Benson + Forsyth has published a book documenting its new Museum of Scotland (aj 25.2.99). In 104 pages of photographs, mostly monochrome, Helene Binet and Richard Bryant cover Edinburgh's 'best building this century' with shots often of striking beauty.
The book is handsomely presented and clearly intends to give the impression of both its own and the building's deep seriousness. The slip-case and the monochrome linen-look cover are rather Folio Society in their appeal, but the quality of the paper and of the photographic reproduction is excellent and the volume is traditionally bound, allowing it to fold flat. Other than the photographs, the book contains three short essays and some technical drawings.
In the foreword Colin St John Wilson elegantly puts some well-worn arguments. He compares the recent international ri-valry in museum design with the architectural competitiveness of the city-states of Renaissance Italy; perhaps a more realistic parallel might be Victorian municipal competitiveness to build the most pompous town hall. He describes many modern museums as being of a new 'deviant species of construction which is neither quite architecture nor sculpture...offering sensational spatial experiences of a novel kind' - ie a folly. Having alerted one to the possibility, he insists that the Museum of Scotland does not belong in this category (though the dearth of significant new exhibits might suggest otherwise).
Bryant's photographs are interspersed with Binet's without any obvious scheme of arrangement and without identifying captions. They neither document every wall surface systematically nor adhere to the chapter headings under which they appear. As they occupy so many pages, one might expect a publisher to impose a structuring device to reduce the risk of self-indulgence, but no such tactic is apparent.
Many of the photographs are stunning: the appreciation of visual texture in Binet's shots of sandstone walls is especially striking. However, her compositions do not complement perfectly Benson + Forsyth's less controlled, though fertile, onslaught of form. A collector's aesthetic, with motifs from Modernism's architectural elite being built into the structure, is central to the architecture, but is not apparent in Binet's photographs, where the complex or impure is regularly cropped to appear simple.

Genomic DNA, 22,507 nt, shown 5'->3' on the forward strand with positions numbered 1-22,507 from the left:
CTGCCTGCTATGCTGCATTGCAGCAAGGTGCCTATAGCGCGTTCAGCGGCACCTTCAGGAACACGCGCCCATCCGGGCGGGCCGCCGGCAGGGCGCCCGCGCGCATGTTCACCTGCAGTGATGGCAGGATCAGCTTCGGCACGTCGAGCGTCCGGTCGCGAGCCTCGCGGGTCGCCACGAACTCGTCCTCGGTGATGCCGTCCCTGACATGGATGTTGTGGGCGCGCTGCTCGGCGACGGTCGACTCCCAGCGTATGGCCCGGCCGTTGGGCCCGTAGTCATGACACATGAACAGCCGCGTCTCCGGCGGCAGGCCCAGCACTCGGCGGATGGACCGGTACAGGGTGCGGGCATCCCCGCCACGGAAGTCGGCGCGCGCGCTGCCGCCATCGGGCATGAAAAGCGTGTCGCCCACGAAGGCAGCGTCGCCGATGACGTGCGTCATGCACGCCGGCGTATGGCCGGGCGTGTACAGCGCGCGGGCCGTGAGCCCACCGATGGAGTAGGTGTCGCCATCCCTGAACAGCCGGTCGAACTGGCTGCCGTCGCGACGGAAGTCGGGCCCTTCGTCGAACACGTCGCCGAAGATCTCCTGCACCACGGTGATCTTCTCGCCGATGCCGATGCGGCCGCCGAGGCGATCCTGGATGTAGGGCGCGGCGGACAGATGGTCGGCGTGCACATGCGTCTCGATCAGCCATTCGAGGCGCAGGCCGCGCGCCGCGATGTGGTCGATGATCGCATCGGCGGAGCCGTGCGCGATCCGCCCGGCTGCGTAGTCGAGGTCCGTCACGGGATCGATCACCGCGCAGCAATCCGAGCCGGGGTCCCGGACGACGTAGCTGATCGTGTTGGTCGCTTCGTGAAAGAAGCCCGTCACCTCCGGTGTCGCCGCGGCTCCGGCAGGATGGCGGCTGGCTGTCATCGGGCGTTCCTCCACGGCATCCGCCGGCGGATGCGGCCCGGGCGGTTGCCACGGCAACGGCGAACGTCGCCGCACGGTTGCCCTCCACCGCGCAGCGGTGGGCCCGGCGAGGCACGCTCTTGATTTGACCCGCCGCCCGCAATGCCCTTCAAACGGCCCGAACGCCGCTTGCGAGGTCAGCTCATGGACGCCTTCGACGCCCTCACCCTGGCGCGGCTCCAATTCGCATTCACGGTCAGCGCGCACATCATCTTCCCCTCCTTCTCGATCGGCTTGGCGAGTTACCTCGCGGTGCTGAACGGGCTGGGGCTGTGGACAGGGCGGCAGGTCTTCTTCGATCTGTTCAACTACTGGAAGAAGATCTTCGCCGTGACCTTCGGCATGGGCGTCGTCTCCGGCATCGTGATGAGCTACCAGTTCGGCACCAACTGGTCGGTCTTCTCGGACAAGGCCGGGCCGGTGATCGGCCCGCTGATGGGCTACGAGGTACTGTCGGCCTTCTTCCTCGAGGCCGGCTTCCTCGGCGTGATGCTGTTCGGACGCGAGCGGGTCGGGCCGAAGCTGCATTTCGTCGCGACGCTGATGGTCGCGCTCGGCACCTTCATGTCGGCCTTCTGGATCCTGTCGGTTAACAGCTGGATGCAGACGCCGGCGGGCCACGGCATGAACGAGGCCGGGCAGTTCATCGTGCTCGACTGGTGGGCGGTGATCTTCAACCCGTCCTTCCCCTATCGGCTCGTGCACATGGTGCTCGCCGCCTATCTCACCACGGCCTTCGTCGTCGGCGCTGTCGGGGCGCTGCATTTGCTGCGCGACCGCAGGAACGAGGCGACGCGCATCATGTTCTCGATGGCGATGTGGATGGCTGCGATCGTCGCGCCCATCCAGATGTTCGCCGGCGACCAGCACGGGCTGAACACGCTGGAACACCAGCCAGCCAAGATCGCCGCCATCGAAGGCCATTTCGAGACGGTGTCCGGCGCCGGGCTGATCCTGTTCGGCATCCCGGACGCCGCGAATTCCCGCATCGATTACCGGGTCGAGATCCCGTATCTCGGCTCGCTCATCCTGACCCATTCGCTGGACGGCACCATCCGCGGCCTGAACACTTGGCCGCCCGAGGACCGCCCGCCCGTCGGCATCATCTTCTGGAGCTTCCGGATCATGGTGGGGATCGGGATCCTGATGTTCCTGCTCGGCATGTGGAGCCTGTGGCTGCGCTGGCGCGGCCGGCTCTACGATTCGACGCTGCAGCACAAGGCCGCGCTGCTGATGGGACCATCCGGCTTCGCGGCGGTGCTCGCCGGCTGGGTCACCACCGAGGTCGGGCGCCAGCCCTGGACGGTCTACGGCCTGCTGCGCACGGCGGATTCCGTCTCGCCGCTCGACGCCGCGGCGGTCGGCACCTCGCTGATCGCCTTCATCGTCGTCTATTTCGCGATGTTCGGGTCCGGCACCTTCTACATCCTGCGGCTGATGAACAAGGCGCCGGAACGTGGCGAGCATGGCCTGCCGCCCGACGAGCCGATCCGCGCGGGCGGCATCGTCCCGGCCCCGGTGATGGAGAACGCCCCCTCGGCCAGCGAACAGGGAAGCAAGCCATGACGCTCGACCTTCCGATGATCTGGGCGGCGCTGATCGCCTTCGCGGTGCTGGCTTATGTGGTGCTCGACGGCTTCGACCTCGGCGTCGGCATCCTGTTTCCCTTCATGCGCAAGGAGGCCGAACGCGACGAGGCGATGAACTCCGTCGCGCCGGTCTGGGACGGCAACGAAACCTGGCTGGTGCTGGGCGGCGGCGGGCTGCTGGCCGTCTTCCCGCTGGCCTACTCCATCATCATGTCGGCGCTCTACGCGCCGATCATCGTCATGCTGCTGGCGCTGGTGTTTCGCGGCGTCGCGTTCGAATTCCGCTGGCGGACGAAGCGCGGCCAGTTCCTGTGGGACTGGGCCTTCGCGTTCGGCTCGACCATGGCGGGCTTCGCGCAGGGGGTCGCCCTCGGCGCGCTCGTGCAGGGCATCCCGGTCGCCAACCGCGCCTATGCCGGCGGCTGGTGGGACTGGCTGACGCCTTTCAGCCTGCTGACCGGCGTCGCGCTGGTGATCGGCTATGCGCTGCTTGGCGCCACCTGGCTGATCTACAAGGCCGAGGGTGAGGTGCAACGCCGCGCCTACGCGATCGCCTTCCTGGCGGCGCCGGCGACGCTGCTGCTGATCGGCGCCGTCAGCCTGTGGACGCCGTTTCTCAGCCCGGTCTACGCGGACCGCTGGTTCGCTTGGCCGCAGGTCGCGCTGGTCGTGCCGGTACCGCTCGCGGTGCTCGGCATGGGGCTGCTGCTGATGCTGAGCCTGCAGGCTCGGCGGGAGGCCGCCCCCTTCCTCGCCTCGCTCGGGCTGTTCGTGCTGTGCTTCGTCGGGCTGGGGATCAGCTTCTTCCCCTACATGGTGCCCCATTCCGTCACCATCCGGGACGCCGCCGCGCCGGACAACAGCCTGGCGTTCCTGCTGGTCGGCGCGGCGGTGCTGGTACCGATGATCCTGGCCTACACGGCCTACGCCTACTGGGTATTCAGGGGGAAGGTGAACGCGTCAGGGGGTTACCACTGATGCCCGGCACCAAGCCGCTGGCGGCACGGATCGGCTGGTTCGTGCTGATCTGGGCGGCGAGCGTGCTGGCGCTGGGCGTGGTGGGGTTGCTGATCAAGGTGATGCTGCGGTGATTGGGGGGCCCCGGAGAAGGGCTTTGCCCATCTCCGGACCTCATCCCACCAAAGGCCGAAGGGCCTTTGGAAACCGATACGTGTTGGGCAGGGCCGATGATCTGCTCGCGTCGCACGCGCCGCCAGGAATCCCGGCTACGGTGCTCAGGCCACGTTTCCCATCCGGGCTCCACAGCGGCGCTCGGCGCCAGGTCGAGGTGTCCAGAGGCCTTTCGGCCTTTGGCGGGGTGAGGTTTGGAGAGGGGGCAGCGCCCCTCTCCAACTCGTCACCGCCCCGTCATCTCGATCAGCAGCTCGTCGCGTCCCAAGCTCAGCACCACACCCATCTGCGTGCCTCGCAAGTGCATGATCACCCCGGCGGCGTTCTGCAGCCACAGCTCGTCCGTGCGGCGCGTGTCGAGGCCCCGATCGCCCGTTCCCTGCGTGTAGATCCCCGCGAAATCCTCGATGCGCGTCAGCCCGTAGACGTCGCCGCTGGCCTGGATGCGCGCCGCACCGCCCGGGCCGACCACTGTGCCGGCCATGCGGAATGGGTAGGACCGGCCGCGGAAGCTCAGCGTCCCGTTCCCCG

Bryant's photographs are straight-forward, representational and technically perfect. They effectively subject the building to such scrutiny that its limitations become clear; for, although there is an obvious fondness for past ideal architectures, and the plethora of forms is confidently disposed, the originals seem to overshadow their appropriators.
Of the two essays which complete the book, Duncan MacMillan's offers little illumination but does hint at the interesting idea that the museum is most successful simply as a brilliant place from which to look out at Edinburgh. John Allan's piece is more engaging and idiosyncratic, and he describes the building succinctly. His arguments, particularly on the building's formal language (in which he goes beyond the commonplace 'castle' imagery), are absorbing if not always convincing.
More than the museum, the book observes familiar conventions. It is, as a result, tidier but less interesting. The page layouts are composed according to the same sensibility as the building (the graphic design is by the architects), but the smaller canvas can encompass less complexity so they aim, above all, to avoid awkwardness.
In publishing this book the architects give the impression, possibly entirely unfair, of self-satisfaction. Instead of waiting for an accumulation of critical comment over a number of years, and allowing someone else to laud their work in a single-building monograph, they have accepted the initial fulsome praise as undisputed fact and rushed into print to confer 'great architecture' status on the project. It is not vanity publishing, it may even be market-driven, but it is rather self-obsessed all the same.
Gerry McLean is an architect in London